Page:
Brillat-Savarin was an innovative, inventive genius of the culinary art-a bright star in his field, comparable to Edison and Kettering in theirs. And, like these two inventors, he was a true devotee of the freedom way of life. Further, this star of my theme was also a lawyer, an economist, and a member of the National Assembly during the French Revolutionary period.
It was during this period that Mirabeau, a great orator and hero of the masses, urged yet another enormous issue of assignats-paper money “secured” by confiscated Catholic church properties, which comprised more than one-fourth of all the land in France. Of course, the assignats were irredeemable legal tender, as is our paper currency.
Brillat-Savarin, responding to Mirabeau’s proposal, “called attention to the depreciation of assignats already felt. He tried to make the Assembly see that natural laws work as inexorably in France as elsewhere; he predicted that if this new issue were made, there would come a depreciation of thirty per cent.” White then refers to Brillat-Savarin as “”the man who so fearlessly stood against this tide of unreason.”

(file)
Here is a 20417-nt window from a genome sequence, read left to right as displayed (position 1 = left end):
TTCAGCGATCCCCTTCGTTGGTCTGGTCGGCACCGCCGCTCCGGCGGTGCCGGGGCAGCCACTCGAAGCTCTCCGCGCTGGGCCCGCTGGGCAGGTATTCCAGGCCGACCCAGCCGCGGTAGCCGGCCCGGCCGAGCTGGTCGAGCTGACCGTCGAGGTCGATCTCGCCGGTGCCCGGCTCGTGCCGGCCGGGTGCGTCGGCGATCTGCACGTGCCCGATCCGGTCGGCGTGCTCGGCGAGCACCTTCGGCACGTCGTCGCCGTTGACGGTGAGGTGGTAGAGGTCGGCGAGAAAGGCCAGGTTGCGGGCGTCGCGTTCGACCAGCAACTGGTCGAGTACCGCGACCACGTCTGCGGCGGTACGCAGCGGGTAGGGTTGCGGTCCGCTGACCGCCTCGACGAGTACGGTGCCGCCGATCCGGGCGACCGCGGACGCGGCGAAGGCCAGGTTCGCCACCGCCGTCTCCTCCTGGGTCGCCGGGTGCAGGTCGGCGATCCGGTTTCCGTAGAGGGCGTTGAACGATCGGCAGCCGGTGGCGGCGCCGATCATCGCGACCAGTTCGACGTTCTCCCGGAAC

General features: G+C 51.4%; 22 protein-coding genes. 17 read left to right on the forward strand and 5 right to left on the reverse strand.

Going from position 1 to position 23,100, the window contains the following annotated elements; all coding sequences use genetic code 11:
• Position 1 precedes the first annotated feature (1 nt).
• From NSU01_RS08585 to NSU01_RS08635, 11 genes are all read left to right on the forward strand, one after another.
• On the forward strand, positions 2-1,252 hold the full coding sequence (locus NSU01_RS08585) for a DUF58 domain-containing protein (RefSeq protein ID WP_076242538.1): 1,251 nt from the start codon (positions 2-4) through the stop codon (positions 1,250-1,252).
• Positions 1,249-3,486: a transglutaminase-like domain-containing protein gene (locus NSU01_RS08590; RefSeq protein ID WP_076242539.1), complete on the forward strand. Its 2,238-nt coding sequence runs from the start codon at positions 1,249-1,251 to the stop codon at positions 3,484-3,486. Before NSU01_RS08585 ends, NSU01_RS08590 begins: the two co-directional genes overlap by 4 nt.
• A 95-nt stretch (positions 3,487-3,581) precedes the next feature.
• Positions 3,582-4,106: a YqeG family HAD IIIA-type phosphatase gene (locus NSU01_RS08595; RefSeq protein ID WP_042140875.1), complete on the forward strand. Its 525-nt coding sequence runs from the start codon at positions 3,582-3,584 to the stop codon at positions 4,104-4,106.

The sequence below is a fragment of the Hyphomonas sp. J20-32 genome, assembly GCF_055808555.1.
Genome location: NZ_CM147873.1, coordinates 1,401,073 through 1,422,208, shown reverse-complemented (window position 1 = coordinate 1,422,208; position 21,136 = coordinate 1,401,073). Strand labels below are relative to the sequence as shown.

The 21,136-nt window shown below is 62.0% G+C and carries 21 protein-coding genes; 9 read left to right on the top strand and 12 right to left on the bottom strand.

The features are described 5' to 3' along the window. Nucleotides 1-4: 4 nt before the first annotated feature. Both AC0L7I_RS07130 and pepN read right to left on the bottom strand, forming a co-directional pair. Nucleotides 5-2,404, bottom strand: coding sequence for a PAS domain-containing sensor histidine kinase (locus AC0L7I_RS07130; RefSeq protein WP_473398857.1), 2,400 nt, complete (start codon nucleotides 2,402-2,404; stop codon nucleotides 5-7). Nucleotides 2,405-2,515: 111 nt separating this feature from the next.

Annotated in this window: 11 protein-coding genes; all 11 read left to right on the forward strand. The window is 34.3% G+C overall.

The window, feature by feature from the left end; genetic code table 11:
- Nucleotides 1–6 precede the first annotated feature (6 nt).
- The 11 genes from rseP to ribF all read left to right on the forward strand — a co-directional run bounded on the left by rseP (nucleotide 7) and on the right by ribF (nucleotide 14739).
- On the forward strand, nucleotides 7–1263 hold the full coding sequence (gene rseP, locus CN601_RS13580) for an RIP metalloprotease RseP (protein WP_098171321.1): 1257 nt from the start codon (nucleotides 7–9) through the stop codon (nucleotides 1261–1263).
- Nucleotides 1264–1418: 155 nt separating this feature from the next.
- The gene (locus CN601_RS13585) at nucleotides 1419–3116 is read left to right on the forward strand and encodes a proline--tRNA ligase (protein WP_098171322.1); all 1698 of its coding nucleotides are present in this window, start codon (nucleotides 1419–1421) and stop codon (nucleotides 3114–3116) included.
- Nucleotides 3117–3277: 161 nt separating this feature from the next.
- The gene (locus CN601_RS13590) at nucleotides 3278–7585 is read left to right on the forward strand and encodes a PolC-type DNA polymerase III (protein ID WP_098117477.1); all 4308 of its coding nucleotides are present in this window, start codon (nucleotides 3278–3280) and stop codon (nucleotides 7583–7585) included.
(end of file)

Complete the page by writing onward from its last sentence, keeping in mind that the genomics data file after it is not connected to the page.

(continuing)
Right now we in the U.S.A. are faced with a tide of unreason on the rampage. Natural law works as inexorably here as in France or elsewhere; our legal tender, like the assignats of yore, is suffering the same fate and for the same reason: passions, emotions, expediency. As did Mirabeau, many know better but yield to temptation-popular or political. Spineless!
Thank heaven, there are the few, in and out of office, who, as Brillat-Savarin, stand against our tide of unreason. Goethe was so right: ” … reason remains ever the property of the few.”
The question is, will our few exemplars stand as models for future generations? Will their righteousness grace not only this generation but also our progeny? The answer is assuredly affirmative, for every action-good or evil-casts its light or darkness into the days and months and years ahead, dwindling or intensifying as time goes on.